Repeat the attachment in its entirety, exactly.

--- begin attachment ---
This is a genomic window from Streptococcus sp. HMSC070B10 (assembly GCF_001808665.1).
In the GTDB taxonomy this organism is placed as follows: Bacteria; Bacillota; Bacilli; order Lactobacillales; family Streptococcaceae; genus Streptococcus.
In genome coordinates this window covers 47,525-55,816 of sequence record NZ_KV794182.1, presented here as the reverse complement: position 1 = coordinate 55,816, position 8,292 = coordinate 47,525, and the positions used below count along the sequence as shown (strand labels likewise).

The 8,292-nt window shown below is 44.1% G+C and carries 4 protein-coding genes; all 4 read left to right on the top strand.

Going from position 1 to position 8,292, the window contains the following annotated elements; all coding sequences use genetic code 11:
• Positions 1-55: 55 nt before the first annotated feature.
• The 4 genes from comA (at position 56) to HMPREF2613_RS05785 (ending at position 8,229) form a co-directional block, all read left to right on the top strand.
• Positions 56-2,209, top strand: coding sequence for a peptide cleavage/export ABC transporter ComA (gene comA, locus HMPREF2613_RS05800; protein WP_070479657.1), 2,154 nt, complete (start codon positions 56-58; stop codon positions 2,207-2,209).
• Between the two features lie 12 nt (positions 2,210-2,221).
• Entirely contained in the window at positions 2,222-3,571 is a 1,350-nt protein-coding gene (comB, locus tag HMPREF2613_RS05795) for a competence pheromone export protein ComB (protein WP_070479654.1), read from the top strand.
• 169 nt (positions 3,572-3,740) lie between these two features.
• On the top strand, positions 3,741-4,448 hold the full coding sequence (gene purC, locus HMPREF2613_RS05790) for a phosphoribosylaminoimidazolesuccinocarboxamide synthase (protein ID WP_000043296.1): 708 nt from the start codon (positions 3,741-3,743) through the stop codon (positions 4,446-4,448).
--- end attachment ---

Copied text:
This is a genomic window from Streptococcus sp. HMSC070B10 (assembly GCF_001808665.1).
In the GTDB taxonomy this organism is placed as follows: Bacteria; Bacillota; Bacilli; order Lactobacillales; family Streptococcaceae; genus Streptococcus.
In genome coordinates this window covers 47,525-55,816 of sequence record NZ_KV794182.1, presented here as the reverse complement: position 1 = coordinate 55,816, position 8,292 = coordinate 47,525, and the positions used below count along the sequence as shown (strand labels likewise).

The 8,292-nt window shown below is 44.1% G+C and carries 4 protein-coding genes; all 4 read left to right on the top strand.

Going from position 1 to position 8,292, the window contains the following annotated elements; all coding sequences use genetic code 11:
• Positions 1-55: 55 nt before the first annotated feature.
• The 4 genes from comA (at position 56) to HMPREF2613_RS05785 (ending at position 8,229) form a co-directional block, all read left to right on the top strand.
• Positions 56-2,209, top strand: coding sequence for a peptide cleavage/export ABC transporter ComA (gene comA, locus HMPREF2613_RS05800; protein WP_070479657.1), 2,154 nt, complete (start codon positions 56-58; stop codon positions 2,207-2,209).
• Between the two features lie 12 nt (positions 2,210-2,221).
• Entirely contained in the window at positions 2,222-3,571 is a 1,350-nt protein-coding gene (comB, locus tag HMPREF2613_RS05795) for a competence pheromone export protein ComB (protein WP_070479654.1), read from the top strand.
• 169 nt (positions 3,572-3,740) lie between these two features.
• On the top strand, positions 3,741-4,448 hold the full coding sequence (gene purC, locus HMPREF2613_RS05790) for a phosphoribosylaminoimidazolesuccinocarboxamide synthase (protein ID WP_000043296.1): 708 nt from the start codon (positions 3,741-3,743) through the stop codon (positions 4,446-4,448).